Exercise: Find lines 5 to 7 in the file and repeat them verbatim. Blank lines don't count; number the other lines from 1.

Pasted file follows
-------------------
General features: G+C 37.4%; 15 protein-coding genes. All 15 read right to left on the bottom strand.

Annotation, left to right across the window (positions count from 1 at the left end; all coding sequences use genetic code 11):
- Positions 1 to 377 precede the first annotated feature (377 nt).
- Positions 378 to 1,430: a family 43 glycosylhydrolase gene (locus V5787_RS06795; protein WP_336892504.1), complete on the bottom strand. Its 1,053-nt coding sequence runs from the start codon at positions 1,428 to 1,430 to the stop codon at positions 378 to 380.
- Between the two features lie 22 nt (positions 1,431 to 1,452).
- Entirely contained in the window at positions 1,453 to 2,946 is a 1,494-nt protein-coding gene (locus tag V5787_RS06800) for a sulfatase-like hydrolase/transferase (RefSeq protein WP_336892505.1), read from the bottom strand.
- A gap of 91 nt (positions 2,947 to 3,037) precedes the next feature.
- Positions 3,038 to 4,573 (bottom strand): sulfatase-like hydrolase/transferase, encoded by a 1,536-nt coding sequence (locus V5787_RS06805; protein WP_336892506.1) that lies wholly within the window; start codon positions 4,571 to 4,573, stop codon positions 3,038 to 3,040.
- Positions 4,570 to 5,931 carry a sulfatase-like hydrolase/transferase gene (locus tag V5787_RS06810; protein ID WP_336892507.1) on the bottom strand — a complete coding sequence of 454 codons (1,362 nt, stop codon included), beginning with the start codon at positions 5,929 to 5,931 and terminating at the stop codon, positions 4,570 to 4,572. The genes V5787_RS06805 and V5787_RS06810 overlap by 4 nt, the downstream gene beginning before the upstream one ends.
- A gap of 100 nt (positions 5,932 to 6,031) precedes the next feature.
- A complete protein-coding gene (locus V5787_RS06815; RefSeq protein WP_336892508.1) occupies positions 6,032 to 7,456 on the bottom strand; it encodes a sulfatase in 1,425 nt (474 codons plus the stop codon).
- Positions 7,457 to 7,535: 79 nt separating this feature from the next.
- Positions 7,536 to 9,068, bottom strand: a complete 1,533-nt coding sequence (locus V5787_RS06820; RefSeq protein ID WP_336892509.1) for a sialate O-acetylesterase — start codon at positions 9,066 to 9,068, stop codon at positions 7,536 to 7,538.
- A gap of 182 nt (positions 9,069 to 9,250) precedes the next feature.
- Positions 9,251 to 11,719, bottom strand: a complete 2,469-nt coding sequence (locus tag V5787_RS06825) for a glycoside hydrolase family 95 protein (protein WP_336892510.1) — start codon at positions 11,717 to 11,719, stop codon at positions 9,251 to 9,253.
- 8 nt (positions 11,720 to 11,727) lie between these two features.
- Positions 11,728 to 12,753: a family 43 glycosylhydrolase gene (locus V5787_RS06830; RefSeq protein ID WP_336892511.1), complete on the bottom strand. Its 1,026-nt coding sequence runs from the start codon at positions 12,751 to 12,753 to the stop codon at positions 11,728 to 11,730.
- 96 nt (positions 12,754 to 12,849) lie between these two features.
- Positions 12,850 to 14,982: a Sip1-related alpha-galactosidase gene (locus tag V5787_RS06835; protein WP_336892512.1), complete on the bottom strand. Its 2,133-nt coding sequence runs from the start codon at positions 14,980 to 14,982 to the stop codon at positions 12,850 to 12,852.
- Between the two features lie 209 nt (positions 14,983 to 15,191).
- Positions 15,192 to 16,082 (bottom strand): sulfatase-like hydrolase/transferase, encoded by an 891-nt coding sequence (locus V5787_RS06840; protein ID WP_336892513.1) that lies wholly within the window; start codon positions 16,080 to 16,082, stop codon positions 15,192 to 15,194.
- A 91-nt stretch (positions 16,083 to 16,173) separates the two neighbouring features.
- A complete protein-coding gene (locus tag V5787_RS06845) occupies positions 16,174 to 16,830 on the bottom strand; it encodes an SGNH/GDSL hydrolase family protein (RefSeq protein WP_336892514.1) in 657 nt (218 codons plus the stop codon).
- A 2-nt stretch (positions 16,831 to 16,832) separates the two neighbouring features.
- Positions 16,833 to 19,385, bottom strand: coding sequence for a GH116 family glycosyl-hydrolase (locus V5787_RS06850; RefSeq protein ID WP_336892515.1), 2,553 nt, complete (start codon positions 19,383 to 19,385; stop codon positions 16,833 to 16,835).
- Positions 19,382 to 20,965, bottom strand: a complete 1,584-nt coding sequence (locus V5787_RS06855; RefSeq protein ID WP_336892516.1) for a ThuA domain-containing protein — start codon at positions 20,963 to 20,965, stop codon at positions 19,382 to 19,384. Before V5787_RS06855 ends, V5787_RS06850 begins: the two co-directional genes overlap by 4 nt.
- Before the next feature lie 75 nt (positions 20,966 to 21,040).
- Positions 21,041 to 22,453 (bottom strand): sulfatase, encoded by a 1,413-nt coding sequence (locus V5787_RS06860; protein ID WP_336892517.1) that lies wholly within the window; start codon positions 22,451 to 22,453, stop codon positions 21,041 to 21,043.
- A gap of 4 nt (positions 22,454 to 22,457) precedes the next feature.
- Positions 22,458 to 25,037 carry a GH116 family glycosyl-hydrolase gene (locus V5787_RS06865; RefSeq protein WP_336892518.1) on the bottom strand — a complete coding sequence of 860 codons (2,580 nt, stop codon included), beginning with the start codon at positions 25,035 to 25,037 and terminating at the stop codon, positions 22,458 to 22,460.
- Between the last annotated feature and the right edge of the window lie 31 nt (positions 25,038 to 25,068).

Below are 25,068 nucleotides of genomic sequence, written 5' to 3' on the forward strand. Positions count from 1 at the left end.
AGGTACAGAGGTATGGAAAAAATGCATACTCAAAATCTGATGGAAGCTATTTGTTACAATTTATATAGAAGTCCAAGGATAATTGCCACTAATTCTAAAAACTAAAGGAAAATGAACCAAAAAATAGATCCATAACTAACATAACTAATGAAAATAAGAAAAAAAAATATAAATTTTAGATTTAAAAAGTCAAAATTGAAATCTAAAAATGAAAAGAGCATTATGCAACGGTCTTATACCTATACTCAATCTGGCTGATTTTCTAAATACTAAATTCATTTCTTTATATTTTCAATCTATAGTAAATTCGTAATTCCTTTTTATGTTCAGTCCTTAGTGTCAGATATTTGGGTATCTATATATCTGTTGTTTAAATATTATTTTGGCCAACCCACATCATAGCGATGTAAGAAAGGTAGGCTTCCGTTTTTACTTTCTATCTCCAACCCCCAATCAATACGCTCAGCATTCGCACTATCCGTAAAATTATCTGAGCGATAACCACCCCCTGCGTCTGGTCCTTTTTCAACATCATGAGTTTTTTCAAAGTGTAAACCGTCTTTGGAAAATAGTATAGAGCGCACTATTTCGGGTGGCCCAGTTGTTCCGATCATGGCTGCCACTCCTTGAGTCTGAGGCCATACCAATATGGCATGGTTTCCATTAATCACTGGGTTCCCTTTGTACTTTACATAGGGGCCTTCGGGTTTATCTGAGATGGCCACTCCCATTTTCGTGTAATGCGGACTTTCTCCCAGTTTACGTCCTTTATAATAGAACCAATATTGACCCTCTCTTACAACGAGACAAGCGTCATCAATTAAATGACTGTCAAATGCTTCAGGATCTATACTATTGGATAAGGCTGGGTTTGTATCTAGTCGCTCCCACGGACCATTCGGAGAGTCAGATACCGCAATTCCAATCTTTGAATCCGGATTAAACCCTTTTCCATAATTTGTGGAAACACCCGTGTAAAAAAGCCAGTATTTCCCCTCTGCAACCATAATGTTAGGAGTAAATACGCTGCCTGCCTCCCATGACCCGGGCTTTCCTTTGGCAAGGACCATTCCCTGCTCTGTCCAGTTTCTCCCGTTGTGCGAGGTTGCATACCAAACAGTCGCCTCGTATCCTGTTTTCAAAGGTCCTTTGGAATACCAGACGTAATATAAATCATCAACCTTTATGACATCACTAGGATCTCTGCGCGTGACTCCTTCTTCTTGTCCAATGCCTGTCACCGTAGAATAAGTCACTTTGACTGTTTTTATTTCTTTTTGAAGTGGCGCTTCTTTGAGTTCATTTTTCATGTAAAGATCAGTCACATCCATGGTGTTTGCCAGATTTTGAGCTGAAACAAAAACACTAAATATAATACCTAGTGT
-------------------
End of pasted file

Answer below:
- Between the two features lie 22 nt (positions 1,431 to 1,452).
- Entirely contained in the window at positions 1,453 to 2,946 is a 1,494-nt protein-coding gene (locus tag V5787_RS06800) for a sulfatase-like hydrolase/transferase (RefSeq protein WP_336892505.1), read from the bottom strand.
- A gap of 91 nt (positions 2,947 to 3,037) precedes the next feature.